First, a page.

With all the success we’ve seen in the past two decades, I figured it would be nice to acknowledge the Boston athletes who have made the biggest impact during that time but walked away without a championship ring. Twelve parades in 20 years means it isn’t a particularly long list, but each of these guys left their mark despite never reaching the mountaintop.
Far removed from his superstar days in Minnesota, Moss was considered washed up when the Patriots finessed him for a 4th-round draft pick in 2007. He went on to have the greatest year ever for a wide receiver and lead the Pats to 18 straight wins before they fell short in the final game. He’s tied for the third most touchdown receptions in team history despite only being in New England for three and a half seasons.
The Patriots all-time leader in receptions played six seasons with Tom Brady, but it just happened to be in the middle of the the decade-long drought in which the Brady/Belichick Patriots didn’t win a Super Bowl. Like Moss, Welker arrived in ‘07 and was a star on one of the greatest offenses of all-time. From 2009 to 2012, he was Tom’s favorite target. Unfortunately, the most memorable play of his Patriots career was his dropped pass in Super Bowl 46. If he caught it, he wouldn’t be on this list.
The Celtics were 20-31 when they acquired IT at the 2015 trade deadline. He single-handedly turned the season around, leading them to a 24-12 record the rest of the way and a playoff berth as the seven seed. In 2015-16, he made his first All-Star team, led the C’s to 48 wins, and dropped 42 points to beat the Hawks in Game 3 of the first round. In 2016-17, he had arguably the greatest offensive season in Celtics history, averaging a franchise-record 28.9 points per game and finishing fifth in the league MVP voting. His 29 fourth quarter points against the Heat in December of 2016 was the second most in NBA history behind Wilt Chamberlain. His 53-point playoff performance against the Wizards in the wake of his sister’s tragic death was a moment that touched all of us.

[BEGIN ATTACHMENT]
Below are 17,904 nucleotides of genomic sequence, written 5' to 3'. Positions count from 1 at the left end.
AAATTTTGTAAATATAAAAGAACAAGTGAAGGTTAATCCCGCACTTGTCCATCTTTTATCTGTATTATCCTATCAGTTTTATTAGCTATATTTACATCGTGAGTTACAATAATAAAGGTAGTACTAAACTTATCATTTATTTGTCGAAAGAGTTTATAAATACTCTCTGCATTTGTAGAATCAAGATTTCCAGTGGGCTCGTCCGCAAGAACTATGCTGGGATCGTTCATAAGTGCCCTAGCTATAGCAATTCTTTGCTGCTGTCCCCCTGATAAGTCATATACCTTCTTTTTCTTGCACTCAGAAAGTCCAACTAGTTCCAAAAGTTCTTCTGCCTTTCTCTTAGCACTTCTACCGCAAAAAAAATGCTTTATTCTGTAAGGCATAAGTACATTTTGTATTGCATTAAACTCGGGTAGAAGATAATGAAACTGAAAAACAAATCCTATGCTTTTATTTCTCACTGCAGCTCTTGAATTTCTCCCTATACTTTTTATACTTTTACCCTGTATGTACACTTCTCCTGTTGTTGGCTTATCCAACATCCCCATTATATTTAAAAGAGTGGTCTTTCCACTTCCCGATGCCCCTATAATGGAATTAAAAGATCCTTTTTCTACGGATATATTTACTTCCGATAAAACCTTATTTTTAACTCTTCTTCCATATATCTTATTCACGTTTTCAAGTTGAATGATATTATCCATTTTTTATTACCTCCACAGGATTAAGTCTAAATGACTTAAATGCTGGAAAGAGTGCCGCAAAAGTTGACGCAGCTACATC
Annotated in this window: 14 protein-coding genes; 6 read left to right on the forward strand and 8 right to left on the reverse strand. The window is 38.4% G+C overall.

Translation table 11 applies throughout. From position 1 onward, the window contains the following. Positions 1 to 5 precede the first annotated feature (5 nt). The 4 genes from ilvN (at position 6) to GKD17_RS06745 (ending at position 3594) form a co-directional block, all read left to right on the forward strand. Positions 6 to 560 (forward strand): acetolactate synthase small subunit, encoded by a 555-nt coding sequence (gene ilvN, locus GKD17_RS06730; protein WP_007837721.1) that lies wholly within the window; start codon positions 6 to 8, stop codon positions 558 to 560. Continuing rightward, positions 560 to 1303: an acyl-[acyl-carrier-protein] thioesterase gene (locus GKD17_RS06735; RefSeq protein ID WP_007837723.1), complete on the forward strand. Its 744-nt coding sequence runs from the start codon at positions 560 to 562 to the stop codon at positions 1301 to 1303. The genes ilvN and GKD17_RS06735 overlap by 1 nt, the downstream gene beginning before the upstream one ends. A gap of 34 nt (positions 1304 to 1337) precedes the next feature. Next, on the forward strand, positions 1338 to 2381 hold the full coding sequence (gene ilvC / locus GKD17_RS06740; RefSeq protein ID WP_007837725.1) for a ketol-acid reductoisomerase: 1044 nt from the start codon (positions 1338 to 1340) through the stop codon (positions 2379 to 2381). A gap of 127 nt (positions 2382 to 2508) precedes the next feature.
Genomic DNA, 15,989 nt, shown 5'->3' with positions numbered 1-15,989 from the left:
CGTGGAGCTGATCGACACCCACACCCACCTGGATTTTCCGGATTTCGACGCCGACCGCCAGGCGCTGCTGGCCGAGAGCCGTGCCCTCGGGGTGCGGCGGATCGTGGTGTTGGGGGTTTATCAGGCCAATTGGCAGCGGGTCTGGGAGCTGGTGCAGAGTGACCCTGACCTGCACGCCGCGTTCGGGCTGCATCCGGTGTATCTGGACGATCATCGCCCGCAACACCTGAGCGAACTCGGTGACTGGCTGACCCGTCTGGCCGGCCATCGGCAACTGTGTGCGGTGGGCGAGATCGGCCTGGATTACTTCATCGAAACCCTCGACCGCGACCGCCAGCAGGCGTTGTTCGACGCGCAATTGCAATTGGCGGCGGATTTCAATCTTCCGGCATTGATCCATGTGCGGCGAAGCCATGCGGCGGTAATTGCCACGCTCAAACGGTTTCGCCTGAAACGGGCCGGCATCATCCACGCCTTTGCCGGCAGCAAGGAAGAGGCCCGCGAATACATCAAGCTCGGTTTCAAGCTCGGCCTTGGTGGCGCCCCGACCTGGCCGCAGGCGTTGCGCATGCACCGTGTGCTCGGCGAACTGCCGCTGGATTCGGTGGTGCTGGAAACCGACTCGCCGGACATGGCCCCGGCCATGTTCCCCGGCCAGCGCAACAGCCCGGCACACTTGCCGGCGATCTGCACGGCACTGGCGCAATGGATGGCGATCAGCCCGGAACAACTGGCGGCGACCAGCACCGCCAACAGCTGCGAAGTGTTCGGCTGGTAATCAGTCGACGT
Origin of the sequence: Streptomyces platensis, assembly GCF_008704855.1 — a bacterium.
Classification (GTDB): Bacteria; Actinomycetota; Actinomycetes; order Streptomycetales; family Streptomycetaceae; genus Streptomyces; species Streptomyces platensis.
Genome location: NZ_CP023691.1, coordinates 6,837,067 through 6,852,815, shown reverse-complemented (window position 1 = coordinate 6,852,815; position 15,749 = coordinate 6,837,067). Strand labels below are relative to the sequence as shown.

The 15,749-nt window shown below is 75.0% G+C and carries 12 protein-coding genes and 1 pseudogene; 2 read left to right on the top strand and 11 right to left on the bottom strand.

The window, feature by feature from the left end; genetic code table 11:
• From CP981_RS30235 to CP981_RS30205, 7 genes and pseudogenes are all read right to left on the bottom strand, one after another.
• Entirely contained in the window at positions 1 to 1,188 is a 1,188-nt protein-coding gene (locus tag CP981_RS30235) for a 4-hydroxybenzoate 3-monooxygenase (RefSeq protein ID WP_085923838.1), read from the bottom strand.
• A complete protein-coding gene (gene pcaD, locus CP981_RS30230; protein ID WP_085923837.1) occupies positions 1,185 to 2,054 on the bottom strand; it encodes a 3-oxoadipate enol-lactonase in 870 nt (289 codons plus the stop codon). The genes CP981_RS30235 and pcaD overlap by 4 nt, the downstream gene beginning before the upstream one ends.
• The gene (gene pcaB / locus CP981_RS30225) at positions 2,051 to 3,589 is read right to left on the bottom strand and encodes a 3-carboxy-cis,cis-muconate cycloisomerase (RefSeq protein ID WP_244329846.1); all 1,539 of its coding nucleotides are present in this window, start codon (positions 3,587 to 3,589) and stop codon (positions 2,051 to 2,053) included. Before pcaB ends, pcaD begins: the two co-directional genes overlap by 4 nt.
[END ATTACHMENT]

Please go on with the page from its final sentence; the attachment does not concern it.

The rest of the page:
At the turn of the century, Nomar was the biggest athlete in Boston and it wasn’t even close. Every kid wanted to be like number five. He won back-to-back batting titles in 1999 and 2000, hitting .357 and then .372, respectively. After missing the majority of the 2001 season due to a wrist injury, he returned to All-Star form in ‘02 and ‘03 but showed small signs of declining despite still being in his 20’s. On top of that, questions about his character and its effect on team chemistry came into play. The trade at the deadline in ‘04 that brought in Orlando Cabrera and Doug Mientkiewicz shocked the sports world, but proved to be the right decision as the Sox won their first World Series in 86 years. Although it didn’t end well, Nomar at his best was an all-time great.
Mankins had the worst luck of anyone on this list. He played nine seasons with the Patriots. They won the year before he arrived, and they won the year he was traded. They did not win while he was on the team. He played as long as one could possibly have played during the Brady/Belichick era without getting a ring. He had been to five consecutive Pro Bowls before he was surprisingly dealt before the 2014 season.